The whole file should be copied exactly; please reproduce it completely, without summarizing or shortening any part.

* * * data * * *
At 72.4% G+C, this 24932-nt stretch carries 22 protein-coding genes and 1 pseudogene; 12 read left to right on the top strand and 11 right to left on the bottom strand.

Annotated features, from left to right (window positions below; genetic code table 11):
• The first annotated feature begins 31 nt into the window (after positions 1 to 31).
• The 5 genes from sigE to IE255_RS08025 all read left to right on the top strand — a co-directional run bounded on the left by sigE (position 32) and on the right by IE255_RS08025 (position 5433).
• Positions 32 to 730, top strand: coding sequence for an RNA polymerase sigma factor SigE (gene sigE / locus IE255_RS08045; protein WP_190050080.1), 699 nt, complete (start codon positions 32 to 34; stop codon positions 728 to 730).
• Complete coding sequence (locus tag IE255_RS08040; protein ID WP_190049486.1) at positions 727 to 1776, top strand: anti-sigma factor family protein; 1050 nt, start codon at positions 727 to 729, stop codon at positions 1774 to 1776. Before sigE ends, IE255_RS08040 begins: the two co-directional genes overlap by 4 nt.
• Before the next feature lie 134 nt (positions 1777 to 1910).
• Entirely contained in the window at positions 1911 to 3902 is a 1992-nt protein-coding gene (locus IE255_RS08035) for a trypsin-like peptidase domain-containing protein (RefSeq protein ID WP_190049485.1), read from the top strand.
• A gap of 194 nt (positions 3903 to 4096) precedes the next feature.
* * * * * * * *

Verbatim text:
At 72.4% G+C, this 24932-nt stretch carries 22 protein-coding genes and 1 pseudogene; 12 read left to right on the top strand and 11 right to left on the bottom strand.

Annotated features, from left to right (window positions below; genetic code table 11):
• The first annotated feature begins 31 nt into the window (after positions 1 to 31).
• The 5 genes from sigE to IE255_RS08025 all read left to right on the top strand — a co-directional run bounded on the left by sigE (position 32) and on the right by IE255_RS08025 (position 5433).
• Positions 32 to 730, top strand: coding sequence for an RNA polymerase sigma factor SigE (gene sigE / locus IE255_RS08045; protein WP_190050080.1), 699 nt, complete (start codon positions 32 to 34; stop codon positions 728 to 730).
• Complete coding sequence (locus tag IE255_RS08040; protein ID WP_190049486.1) at positions 727 to 1776, top strand: anti-sigma factor family protein; 1050 nt, start codon at positions 727 to 729, stop codon at positions 1774 to 1776. Before sigE ends, IE255_RS08040 begins: the two co-directional genes overlap by 4 nt.
• Before the next feature lie 134 nt (positions 1777 to 1910).
• Entirely contained in the window at positions 1911 to 3902 is a 1992-nt protein-coding gene (locus IE255_RS08035) for a trypsin-like peptidase domain-containing protein (RefSeq protein ID WP_190049485.1), read from the top strand.
• A gap of 194 nt (positions 3903 to 4096) precedes the next feature.